While public perception of cannabis may still be up in the air, there is no doubting that the cannabis and cannabis paraphernalia retail experience has shifted significantly over the past few years: It’s out with the tawdry, leaf-patterned head shops and in with the sleek, contemporary dispensaries. At the forefront of the movement is Tokyo Smoke, a Canadian cannabis lifestyle brand that focuses on education and community engagement through design-savvy spaces and accessories, and—as of last October—high quality cannabis.
Tokyo Smoke’s story starts before the legalization of recreational cannabis last year. Established by father-and-son duo Lorne and Alan Gertner, the brand first launched in 2015 along Toronto’s Queen Street West with a coffee shop. The idea was to create a space where people could have open conversations about cannabis over a couple of third-wave brews, amidst a selection of rolling papers and lighters.
“Founders Alan and Lorne Gertner had the visionary notion that once cannabis became legal, then retail brands were going to be the forefront leaders in industry,” says Lacey Norton, vice president of retail at Tokyo Smoke. “In the past, cannabis had been stereotyped and stigmatized … Our founders believed there was a future beyond that and had the idea of opening up coffee shops as a place to engage regular visitors.”
“In the past, cannabis had been stereotyped and stigmatized … Our founders believed there was a future beyond that.”
Since then, Tokyo Smoke has been steadily expanding, opening additional coffee shops in Toronto and one in Calgary, an education centre in Vancouver, and four cannabis retail stores in Manitoba. For the latter locations, the Tokyo Smoke creative team collaborated with Toronto-based creative consulting company Jackman Reinvents to establish the store experience. “Imagine if Dieter Rams and the Memphis design movement had a baby,” says Tokyo Smoke vice president of creative Berkeley Poole in an e-mail interview. “It’s organized, methodical, but fun and playful too. Inspired by facets from the Bauhaus movement and Scandinavian design, the details at every touchpoint ensure the consumer journey is thoughtful and functional, while being super mindful of the fact that the cannabis purchasing journey is highly unique and requires an approach distinct from any other industry.”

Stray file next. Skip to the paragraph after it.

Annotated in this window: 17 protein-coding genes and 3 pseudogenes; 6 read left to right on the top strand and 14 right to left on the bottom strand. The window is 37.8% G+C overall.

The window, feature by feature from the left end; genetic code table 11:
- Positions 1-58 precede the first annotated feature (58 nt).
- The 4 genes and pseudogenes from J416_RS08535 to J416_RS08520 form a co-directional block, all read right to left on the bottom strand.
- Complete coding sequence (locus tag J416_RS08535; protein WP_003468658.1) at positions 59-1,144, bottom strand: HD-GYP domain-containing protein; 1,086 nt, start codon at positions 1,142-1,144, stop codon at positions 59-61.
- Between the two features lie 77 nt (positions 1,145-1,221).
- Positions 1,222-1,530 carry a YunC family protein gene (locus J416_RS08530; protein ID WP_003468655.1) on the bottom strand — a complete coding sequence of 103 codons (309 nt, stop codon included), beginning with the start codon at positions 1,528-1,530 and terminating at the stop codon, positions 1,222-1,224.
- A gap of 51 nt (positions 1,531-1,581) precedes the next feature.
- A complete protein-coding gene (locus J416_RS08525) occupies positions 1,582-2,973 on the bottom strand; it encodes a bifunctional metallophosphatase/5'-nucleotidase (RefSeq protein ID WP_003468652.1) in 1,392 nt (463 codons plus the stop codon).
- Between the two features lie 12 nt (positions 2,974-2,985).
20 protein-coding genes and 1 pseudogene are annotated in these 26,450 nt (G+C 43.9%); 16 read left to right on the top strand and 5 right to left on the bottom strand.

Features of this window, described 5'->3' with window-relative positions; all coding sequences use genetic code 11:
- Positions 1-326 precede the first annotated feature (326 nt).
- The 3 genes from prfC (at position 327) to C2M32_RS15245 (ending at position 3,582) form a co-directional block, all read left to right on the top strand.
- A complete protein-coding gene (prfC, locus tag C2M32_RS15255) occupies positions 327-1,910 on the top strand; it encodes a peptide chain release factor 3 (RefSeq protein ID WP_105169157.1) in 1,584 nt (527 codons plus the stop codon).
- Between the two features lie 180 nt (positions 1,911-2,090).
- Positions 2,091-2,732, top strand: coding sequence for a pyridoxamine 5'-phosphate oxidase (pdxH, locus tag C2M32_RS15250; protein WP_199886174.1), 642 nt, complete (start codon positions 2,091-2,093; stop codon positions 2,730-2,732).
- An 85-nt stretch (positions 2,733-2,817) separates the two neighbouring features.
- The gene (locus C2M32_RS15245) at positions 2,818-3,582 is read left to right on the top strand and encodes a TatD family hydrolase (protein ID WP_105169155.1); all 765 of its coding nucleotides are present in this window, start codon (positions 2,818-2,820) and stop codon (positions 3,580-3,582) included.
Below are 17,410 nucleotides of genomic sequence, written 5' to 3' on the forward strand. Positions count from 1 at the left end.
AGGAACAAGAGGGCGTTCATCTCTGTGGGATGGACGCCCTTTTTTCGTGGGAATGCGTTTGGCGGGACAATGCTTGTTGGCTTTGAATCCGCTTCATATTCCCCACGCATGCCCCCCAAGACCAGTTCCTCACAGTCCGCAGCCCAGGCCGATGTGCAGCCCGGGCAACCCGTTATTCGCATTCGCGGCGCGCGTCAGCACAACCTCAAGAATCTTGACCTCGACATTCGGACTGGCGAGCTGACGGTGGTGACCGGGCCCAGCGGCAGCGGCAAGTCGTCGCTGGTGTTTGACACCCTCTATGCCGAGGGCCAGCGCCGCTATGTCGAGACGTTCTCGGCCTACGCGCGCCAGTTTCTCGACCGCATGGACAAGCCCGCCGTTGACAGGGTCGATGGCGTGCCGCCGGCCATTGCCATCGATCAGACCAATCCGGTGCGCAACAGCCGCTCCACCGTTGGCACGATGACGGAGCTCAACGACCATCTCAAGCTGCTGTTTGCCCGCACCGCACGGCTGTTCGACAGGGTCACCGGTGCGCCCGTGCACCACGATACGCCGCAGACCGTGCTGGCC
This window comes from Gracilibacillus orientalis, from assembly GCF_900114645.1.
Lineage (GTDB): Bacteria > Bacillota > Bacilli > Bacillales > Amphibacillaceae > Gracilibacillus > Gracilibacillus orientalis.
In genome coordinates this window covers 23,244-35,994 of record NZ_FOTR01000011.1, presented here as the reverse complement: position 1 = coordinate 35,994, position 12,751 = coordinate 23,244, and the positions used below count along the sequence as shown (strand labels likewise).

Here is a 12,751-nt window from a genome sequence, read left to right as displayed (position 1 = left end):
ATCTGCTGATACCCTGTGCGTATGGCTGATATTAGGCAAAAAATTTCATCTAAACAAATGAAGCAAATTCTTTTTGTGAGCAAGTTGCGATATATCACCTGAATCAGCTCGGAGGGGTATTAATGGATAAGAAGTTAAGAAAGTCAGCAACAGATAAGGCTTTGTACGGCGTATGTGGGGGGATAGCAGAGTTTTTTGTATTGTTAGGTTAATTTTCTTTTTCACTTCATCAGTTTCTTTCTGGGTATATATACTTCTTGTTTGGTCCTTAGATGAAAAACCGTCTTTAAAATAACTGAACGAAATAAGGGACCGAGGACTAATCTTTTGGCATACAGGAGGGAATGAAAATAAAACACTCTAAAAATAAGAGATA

Bearing in mind the restrictions of the new Cannabis Act (cannabis and its accessories must not be displayed in any way that a young person may see it), Tokyo Smoke consulted with Castor, a Toronto-based design practice, to create custom scent orbs—a tool used by dispensaries to allow customers to smell the product without actually displaying it. “Once you realize how varied and beautiful different strains can be, a whole new world opens up,” says Poole. “I think a lot of people don’t expect to smell notes of pine, lavender, or citrus in their weed, and once you connect that more visceral, tactile experience to your cannabis—it’s so fun. It also challenges stigmas because you start to realize that, ‘Oh, not everything smells like the super skunky sour stuff I bought behind the plaza strip mall in high school’. Not that I did that.”
To help customers navigate the various products, Tokyo Smoke labels each type of item with a stylized, yet easily recognizable symbol: a burst of vapor lines for sprays, a droplet for oils, a tidy tube with a twist for pre-rolls. Cannabis and accessories are displayed on custom-made “bud carts”—an evolution of the bar cart, as the brand refers to it—that highlight the different uses and give inspiration for curating a cannabis collection at home. The retail spaces also feature education bays to provide information about cannabis to help empower individuals. This level of in-store engagement is key in cultivating an approachable, educational atmosphere. “The whole idea is to bring people together to create dialogue and education,” says Norton. “It’s about people being informed.”
Though as of now, Tokyo Smoke only has cannabis stores in Manitoba, there are plans to expand across Canada this year. In Ontario, the brand is currently awaiting the lottery results for private retail license, which will be announced on January 11. “It’s the nature of the beast that things change literally every day,” says Norton. “We are at the extreme end of regulation, but as people become more comfortable, the regulations will change and soften. Canada is really laying the foundation for international growth, for more countries to follow suit.” And with the elevated, educational, thoughtfully designed approach of companies like Tokyo Smoke, perhaps it’s high time.
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